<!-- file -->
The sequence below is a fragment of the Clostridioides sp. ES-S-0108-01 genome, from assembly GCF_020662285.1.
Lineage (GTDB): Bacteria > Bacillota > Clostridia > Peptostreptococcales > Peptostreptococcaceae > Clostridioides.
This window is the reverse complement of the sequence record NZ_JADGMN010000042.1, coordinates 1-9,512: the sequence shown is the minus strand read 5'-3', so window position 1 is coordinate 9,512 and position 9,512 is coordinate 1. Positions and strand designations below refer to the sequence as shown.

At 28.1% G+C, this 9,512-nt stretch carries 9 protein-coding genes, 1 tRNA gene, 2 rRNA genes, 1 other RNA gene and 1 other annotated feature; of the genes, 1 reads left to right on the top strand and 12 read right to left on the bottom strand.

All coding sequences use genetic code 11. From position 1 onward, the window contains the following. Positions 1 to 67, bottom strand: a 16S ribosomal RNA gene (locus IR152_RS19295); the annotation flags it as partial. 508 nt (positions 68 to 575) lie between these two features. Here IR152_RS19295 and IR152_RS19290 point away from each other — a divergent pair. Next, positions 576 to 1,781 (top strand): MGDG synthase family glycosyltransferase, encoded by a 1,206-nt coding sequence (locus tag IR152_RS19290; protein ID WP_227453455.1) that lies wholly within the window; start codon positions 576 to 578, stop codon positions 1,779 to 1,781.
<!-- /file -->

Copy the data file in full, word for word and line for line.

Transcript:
The sequence below is a fragment of the Clostridioides sp. ES-S-0108-01 genome, from assembly GCF_020662285.1.
Lineage (GTDB): Bacteria > Bacillota > Clostridia > Peptostreptococcales > Peptostreptococcaceae > Clostridioides.
This window is the reverse complement of the sequence record NZ_JADGMN010000042.1, coordinates 1-9,512: the sequence shown is the minus strand read 5'-3', so window position 1 is coordinate 9,512 and position 9,512 is coordinate 1. Positions and strand designations below refer to the sequence as shown.

At 28.1% G+C, this 9,512-nt stretch carries 9 protein-coding genes, 1 tRNA gene, 2 rRNA genes, 1 other RNA gene and 1 other annotated feature; of the genes, 1 reads left to right on the top strand and 12 read right to left on the bottom strand.

All coding sequences use genetic code 11. From position 1 onward, the window contains the following. Positions 1 to 67, bottom strand: a 16S ribosomal RNA gene (locus IR152_RS19295); the annotation flags it as partial. 508 nt (positions 68 to 575) lie between these two features. Here IR152_RS19295 and IR152_RS19290 point away from each other — a divergent pair. Next, positions 576 to 1,781 (top strand): MGDG synthase family glycosyltransferase, encoded by a 1,206-nt coding sequence (locus tag IR152_RS19290; protein ID WP_227453455.1) that lies wholly within the window; start codon positions 576 to 578, stop codon positions 1,779 to 1,781.